The school’s curriculum effectively promotes equity and excellence for all children. Leaders and teachers place a priority on supporting children's well-being in order to enhance their readiness for learning. Children demonstrate a good understanding of the school's values.

Children experience a wide range of authentic learning experiences within the school and the community that extend their learning. Digital technology is increasingly being used by staff as a tool for learning. Children are becoming more responsible in managing themselves and have increasing opportunities to select their learning focus areas.

The recent review of the mathematics curriculum provides a useful template for ongoing review of other curriculum areas. The school has plans to update the rest of the curriculum documentation to align with the school's vision, values and context. 

The school is well led and managed. School leaders are developing a culture of collaborative practices, professional discussion and reflection to improve teaching and learning.

There is good communication between home and school to ensure parents are well informed about their children's learning. Reports to parents provide good quality information about achievement, progress and involvement in school activities. Three way conferencing with students, parents and teachers, is strengthening learning partnerships. The school is well supported by the local community.

Trustees bring a range of skills and expertise to the board. They seek ways to strengthen their understanding of their roles. Trustees regularly seek staff and parent input into decision making. The principal keeps them well informed about children's achievement, programmes and school events. There are positive and supportive relationships between the board, principal and staff.

The board and ERO agree that the key priorities for further improvement are to:

  • develop a more cohesive process for tracking and reporting student achievement
  • improve data analysis to better show trends, patterns, progress and impact of programmes
  • continue to review and strengthen the curriculum documentation to better reflect bicultural perspectives
  • raise the levels of achievement in reading
  • formalise student achievement and analysis reports to the board.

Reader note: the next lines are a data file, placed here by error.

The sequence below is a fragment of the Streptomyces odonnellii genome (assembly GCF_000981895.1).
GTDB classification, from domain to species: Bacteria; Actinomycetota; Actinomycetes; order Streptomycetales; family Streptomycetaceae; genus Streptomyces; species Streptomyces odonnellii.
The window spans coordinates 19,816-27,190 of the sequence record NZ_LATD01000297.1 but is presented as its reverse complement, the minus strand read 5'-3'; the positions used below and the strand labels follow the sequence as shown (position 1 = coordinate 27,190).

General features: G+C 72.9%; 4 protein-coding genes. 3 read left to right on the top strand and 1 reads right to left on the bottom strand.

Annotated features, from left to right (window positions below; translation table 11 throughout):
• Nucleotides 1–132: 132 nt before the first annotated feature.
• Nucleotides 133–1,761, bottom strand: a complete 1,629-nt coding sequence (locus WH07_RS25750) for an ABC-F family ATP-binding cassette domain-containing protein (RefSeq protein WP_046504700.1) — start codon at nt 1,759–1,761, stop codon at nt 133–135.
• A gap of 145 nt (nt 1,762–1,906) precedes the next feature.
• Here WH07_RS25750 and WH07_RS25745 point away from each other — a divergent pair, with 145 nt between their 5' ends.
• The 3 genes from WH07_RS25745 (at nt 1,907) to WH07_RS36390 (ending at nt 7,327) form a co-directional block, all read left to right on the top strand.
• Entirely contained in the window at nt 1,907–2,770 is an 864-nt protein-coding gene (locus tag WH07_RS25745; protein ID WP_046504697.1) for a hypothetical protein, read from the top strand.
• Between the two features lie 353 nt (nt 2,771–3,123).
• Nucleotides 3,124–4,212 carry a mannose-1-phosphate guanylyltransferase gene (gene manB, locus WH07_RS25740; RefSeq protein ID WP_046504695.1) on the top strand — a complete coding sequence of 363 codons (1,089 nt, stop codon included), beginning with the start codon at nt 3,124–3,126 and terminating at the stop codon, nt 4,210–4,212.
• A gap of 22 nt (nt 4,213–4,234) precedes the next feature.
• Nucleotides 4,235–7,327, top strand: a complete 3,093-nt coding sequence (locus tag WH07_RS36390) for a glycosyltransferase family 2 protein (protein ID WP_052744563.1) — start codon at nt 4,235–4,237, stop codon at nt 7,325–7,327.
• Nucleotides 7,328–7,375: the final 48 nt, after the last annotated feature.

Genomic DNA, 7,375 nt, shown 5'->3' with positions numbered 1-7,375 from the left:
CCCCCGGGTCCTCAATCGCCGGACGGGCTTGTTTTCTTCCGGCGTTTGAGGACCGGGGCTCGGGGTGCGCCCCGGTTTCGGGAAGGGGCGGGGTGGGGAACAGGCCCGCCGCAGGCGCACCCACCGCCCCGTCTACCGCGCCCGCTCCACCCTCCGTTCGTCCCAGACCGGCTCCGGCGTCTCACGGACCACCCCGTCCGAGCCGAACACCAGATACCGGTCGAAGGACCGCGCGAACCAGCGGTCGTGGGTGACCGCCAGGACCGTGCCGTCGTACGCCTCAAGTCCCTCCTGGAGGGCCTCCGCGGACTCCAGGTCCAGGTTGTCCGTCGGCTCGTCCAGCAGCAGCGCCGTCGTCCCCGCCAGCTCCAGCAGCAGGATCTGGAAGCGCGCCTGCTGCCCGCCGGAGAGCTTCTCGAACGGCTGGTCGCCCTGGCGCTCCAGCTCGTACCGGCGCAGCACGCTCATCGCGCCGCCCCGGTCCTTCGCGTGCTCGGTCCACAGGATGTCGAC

5 Going forward

How well placed is the school to accelerate the achievement of all children who need it?

Leaders and teachers:

  • know the children whose learning and achievement need to be accelerated
  • respond effectively to the strengths, needs and interests of each child
  • regularly evaluate how well teaching is working for these children
  • act on what they know works well for each child
  • build teacher capability effectively to achieve equitable outcomes for all children
  • are well placed to achieve and sustain equitable and excellent outcomes for all children.

ERO is likely to carry out the next review in three years. 

6 Board assurance on legal requirements

Before the review the board of trustees and principal of the school completed the ERO board assurance statement and Self Audit Checklists. In these documents they attested that they had taken all reasonable steps to meet their legislative obligations related to the following:

  • board administration

  • curriculum

  • management of health, safety and welfare

  • personnel management

  • asset management.

During the review, ERO checked the following items because they have a potentially high impact on student safety and wellbeing:

  • emotional safety of students (including prevention of bullying and sexual harassment)

  • physical safety of students

  • teacher registration

  • processes for appointing staff

  • stand down, suspensions, expulsions and exclusions

  • attendance

  • compliance with the provisions of the Vulnerable Children Act 2014. 

7 Recommendations

  • Improve the analysis and reporting of the schools achievement information.
  • Continue to develop curriculum review and the integration of bicultural aspects, at all levels of the school.

Dr Lesley Patterson

Deputy Chief Review Officer Te Waipounamu/Southern

9 February 2017 

About the school 



Ministry of Education profile number


School type

Contributing (Years 1 to 6)

School roll


Gender composition

Girls 46%; Boys 54%

Ethnic composition





Other ethnicities






Review team on site

November 2016

Date of this report

9 February 2017

Most recent ERO reports

Education Review

Education Review

Education Review

June 2013

November 2010

September 2007